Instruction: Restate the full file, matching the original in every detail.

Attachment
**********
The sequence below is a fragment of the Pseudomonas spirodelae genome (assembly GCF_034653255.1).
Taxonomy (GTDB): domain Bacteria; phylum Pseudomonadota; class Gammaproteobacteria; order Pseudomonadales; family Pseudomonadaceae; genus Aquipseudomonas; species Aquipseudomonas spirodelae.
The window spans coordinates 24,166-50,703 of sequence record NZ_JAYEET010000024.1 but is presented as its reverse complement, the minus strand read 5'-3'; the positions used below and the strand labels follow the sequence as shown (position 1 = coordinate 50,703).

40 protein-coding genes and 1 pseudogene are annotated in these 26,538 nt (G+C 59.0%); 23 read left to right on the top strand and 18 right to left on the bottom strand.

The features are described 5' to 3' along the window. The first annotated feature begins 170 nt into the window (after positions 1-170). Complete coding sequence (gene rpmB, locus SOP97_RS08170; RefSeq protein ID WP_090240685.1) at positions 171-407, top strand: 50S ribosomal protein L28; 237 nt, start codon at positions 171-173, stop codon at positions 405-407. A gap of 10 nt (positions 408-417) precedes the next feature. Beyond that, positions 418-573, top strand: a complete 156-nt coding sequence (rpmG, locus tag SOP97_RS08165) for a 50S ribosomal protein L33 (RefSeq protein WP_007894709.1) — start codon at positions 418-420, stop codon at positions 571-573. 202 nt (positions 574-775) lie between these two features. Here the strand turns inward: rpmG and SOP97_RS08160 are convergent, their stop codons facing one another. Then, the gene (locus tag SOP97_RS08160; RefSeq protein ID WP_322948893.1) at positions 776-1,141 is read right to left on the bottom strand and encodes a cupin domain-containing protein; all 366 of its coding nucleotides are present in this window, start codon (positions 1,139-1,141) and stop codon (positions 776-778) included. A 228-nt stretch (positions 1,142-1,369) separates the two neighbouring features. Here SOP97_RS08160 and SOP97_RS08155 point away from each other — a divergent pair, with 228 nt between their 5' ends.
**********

The sequence below is a fragment of the Pseudomonas spirodelae genome (assembly GCF_034653255.1).
Taxonomy (GTDB): domain Bacteria; phylum Pseudomonadota; class Gammaproteobacteria; order Pseudomonadales; family Pseudomonadaceae; genus Aquipseudomonas; species Aquipseudomonas spirodelae.
The window spans coordinates 24,166-50,703 of sequence record NZ_JAYEET010000024.1 but is presented as its reverse complement, the minus strand read 5'-3'; the positions used below and the strand labels follow the sequence as shown (position 1 = coordinate 50,703).

40 protein-coding genes and 1 pseudogene are annotated in these 26,538 nt (G+C 59.0%); 23 read left to right on the top strand and 18 right to left on the bottom strand.

The features are described 5' to 3' along the window. The first annotated feature begins 170 nt into the window (after positions 1-170). Complete coding sequence (gene rpmB, locus SOP97_RS08170; RefSeq protein ID WP_090240685.1) at positions 171-407, top strand: 50S ribosomal protein L28; 237 nt, start codon at positions 171-173, stop codon at positions 405-407. A gap of 10 nt (positions 408-417) precedes the next feature. Beyond that, positions 418-573, top strand: a complete 156-nt coding sequence (rpmG, locus tag SOP97_RS08165) for a 50S ribosomal protein L33 (RefSeq protein WP_007894709.1) — start codon at positions 418-420, stop codon at positions 571-573. 202 nt (positions 574-775) lie between these two features. Here the strand turns inward: rpmG and SOP97_RS08160 are convergent, their stop codons facing one another. Then, the gene (locus tag SOP97_RS08160; RefSeq protein ID WP_322948893.1) at positions 776-1,141 is read right to left on the bottom strand and encodes a cupin domain-containing protein; all 366 of its coding nucleotides are present in this window, start codon (positions 1,139-1,141) and stop codon (positions 776-778) included. A 228-nt stretch (positions 1,142-1,369) separates the two neighbouring features. Here SOP97_RS08160 and SOP97_RS08155 point away from each other — a divergent pair, with 228 nt between their 5' ends.